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Chaucer's Wife Of Bath Prologue And Tale:
Geoffrey Chaucer's Wife of Bath starts with the Prologue to her tale through developing herself as an authority on marriage because of the extended individual experience with the institution. From her initial marriage when she was 12 years old, she has had five husbands and received criticisms from several people because of these numerous marriages. The criticisms are mainly based on that fact that Christ only went once to a wedding at Cana in Galilee. However, the Wife of Bath argues based on her personal views of God's plan and Scriptural references. In this case, she states that men can only speculate and interpret what Jesus meant by telling the Samaritan woman that her fifth husband was not her husband. Furthermore, she states that no individual has ever given her an actual response on the number of husbands a woman may have in her whole life ("The Wife of Bath's Prologue," par, 1). Generally, Chaucer's Wife of Bath Prologue and Tale discusses what represents a happy marriage, anti-feminism, and female dominance. This discussion includes an explanation of women's perspective and roles in the medieval ages from a distinct view of women of that time.
Happy Marriage, Female Dominance and Anti-feminism:
Chaucer's Wife of Bath Prologue is an example of the apology or literary confession genre since it's a first-person narrative where a character discusses his/her character and motivation. In this case, the normal connotations of the used terms do not imply guilt or regret on the speaker as he/she seeks to justify and explain his/her behavior (Swartz par, 12). In addition, the Prologue is based in the medieval genre of allegorical confession in which the speaker confesses his/her sins to an audience in a life story. Actually, the lengthy Prologue is used to reveal Wife of Bath's autobiography in which she announces that experience will be her guide in the confession.
In relation to what constitutes a happy marriage, Wife of Bath states that the real meaning of Jesus' statement to the Samaritan woman regarding her fifth husband is something that men can only guess and interpret. Based on this Scripture, no individual has had the ability to provide an actual explanation of the number of husbands a wife can have in her lifetime. While the Wife of Bath wholeheartedly endorses God's call for people to be fruitful and multiply, she recognizes that great Old Testament figures enjoyed several wives at once. However, she admits that the Fathers of the Church have declared the significance of virginity including the Apostle Paul. In her view, someone must be reproducing in order for virgins to be born despite of the importance of virginity. Therefore, the Wife of Bath argues that virginity should be left to the perfect while the rest use their gifts to the very best. For her, sexual power is her gift that she uses as a tool/instrument for controlling her husbands ("The Wife of Bath's Prologue," par, 1).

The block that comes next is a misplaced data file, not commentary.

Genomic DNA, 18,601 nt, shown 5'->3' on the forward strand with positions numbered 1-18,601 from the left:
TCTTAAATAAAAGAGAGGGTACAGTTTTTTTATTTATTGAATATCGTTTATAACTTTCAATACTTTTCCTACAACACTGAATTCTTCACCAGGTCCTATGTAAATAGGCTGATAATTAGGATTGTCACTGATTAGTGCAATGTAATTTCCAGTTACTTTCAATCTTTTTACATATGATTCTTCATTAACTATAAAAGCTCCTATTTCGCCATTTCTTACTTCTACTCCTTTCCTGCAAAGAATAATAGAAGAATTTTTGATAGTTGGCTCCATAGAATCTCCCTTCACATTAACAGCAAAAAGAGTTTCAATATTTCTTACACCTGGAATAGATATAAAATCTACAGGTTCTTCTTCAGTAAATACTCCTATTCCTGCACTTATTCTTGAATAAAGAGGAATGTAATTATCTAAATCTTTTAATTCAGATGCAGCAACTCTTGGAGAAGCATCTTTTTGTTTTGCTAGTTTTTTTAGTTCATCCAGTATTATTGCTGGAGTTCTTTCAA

To a great extent, Wife of Bath's Prologue and Tale is a response to clerical attitudes and perspectives towards what constitutes virginity and marriage. She describes her three good husbands and two bad ones based on her scriptural interpretations and understanding. In this process, the Wife of Bath challenges medieval dogma and uses aggression as a means of self-defense. Her perspective of marriage is based on careful evaluation and focus on the New Testament story where Jesus talks to the Samaritan woman regarding her husbands. She argues that the Bible does not provide real strong spiritual statement on marriage and the Church basically relies on interpretations more than exclusions (Delahoyde par, 6).
The Wife of Bath considers that a happy marriage is made up of four husbands because of Jesus' statement to the Samaritan woman that her fifth husband was not her husband. This view is based on her misinterpretation of the New Testament story where she understood that Jesus was invalidating the fifth marriage because it was more than four husbands. While this seems naturally arbitrary, the Wife of Bath refers to Solomon's case where he had several wives. Secondly, the Wife of Bath thinks that a happy marriage is made up of more husbands…[continue]
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http://find.galegroup.com/gps/infomark.do?&contentSet=IAC-Documents&type=retrieve&tabID=T002&prodId=IPS&docId=A21240794&source=gale&srcprod=ITOF&userGroupName=va0035_004&version=1.0 Works Cited Chaucer, Geoffrey. The Canterbury Tales. Trans. Neville Coghill. New York: Penguin Books, 1977.
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